Reduce fatphobia in medicine and medical settings
Require and provide training on interacting with plus-sized people. Put a strategy in place to reach equitable outcomes for plus-size patients. Ensure that doctors do not jump to assuming a condition is weight-related, resulting in late or missed diagnoses and worse health outcomes. Ensure doctors are aware that weight gain is frequently a symptom of a condition, rather than the cause.
Ensure that doctors are taught and reminded to use signs and symptoms to make a diagnosis, rather than assumptions. This will also help patients who have not had the care they need because they are thin and doctors assume that all people with that condition are plus size. For example thin people who have battled for years to get tested for sleep apnea, despite having all the symptoms, and eventually being found to have the condition. It would also avoid situations where patients who are rapidly losing weight due to an undiagnosed condition are praised and not listened to, instead of treated for the potentially life-threatening condition that is causing the weight loss.
Ensure that medical equipment, mobility aids, beds, gowns, blood pressure cuffs, etc etc are freely available everywhere at all sizes.
It seems there is currently evidence that plus size people have worse outcomes that are not because their weight influenced the illness, but because it influenced the care received. Because of the fatphobia rampant in the global health system it is actually probably impossible to tell for sure what conditions being plus-size is in itself a risk factor for, and what conditions are just having worse outcomes because of a lower standard of care for plus size people, and what conditions actually cause weight gain in themselves. But it is obvious that plus size people are treated terribly in the health system, and are disbelieved, and blamed for our medical conditions or disabilities.
Ensure that health campaigns employ a health at every size approach, and do not equate a healthy lifestyle with one body size. You can't look at someone's body size alone and assume their activity level, diet, or health.
Ensure that medicine that should be administered based on body weight actually is, rather than only ever using standard adult doses based on an average adult weight and not the actual patient.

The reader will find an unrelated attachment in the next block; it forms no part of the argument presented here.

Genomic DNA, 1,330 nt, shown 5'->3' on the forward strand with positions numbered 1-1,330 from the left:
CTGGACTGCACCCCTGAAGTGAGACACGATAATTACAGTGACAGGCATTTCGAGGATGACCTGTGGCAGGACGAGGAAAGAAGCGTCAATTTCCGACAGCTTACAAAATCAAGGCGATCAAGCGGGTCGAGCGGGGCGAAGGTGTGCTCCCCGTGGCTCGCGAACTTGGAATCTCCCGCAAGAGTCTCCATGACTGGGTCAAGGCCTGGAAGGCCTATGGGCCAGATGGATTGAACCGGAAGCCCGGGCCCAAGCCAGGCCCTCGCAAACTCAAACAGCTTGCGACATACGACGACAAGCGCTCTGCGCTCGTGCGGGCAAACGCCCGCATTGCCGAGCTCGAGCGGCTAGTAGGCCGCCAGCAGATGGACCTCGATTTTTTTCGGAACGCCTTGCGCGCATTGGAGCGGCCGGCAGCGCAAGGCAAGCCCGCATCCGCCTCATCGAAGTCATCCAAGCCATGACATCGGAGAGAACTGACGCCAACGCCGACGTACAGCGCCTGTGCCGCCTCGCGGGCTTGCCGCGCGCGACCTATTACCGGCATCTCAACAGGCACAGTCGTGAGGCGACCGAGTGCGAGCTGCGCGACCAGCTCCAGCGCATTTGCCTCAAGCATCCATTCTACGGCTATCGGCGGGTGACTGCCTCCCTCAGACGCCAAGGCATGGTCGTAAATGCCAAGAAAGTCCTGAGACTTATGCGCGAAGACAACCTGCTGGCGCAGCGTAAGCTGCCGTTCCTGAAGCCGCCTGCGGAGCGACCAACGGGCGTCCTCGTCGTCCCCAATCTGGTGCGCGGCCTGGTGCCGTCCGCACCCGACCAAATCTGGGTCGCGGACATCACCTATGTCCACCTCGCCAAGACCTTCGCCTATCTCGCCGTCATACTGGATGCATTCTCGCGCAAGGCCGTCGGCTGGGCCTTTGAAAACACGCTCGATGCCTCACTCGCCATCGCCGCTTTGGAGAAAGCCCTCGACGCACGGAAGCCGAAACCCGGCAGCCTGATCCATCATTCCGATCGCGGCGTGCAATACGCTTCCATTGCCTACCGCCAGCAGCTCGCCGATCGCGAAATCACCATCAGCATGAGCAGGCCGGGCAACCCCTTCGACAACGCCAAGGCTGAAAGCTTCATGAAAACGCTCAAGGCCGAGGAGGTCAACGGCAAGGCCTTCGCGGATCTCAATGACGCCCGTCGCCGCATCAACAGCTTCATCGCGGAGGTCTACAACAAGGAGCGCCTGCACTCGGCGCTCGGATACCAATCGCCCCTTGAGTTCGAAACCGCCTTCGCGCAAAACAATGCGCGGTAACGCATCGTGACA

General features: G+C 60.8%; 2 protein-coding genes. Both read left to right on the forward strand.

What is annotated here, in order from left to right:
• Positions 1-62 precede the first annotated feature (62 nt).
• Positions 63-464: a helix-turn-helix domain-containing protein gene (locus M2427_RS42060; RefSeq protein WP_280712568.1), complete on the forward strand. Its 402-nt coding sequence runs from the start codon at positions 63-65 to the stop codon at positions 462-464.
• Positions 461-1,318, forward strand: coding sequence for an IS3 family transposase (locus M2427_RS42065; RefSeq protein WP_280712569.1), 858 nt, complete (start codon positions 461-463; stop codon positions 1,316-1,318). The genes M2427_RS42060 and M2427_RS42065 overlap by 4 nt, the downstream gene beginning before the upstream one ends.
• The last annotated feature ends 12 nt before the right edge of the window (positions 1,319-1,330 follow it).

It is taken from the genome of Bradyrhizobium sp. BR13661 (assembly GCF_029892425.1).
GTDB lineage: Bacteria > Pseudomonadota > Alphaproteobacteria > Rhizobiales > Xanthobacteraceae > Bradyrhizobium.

NOTE: I prefer the term fat for myself, I have used plus sized because it is likely to be the least contraversial term, and this isn't about the language, it is about equity.
Why the contribution is important
Here is a tiny sample of the fatphobia I, one single fat, disabled kiwi have faced.
Every plus sized person deserves the best medical care, and not to be judged for their weight, regardless of the reasons for that weight.
It is also important to remember however that many medical conditions and disabilities actively cause weight gain (or weight loss), and that the fatphobia ingrained in the medical system is then actively making those outcomes worse, due to a symptom of the disorder they should be treating. So.
Things that have caused my weight gain:
Long term antidepressants (better to be fat than to unalive myself, I can't believe I even have to say that one)
Binge eating disorder and sugar addiction (for which I have been seeking and denied help by our mental health system for many years)
Neurological condition that means exercise that gets my heart rate going fast also makes me dissy, nausious, and in pain.
Undiagnosed ADHD leading to poor impulse control and seeking dopamine
Being functionally blind leading to reduced accessible exercise opportunities, and a reduced ability to get to them.
Poverty, leading to an inability to afford good tasting high quality food when highly proccessed foods are cheeper and more easily available, and pre-prepped high value foods are waaaaay to expensive.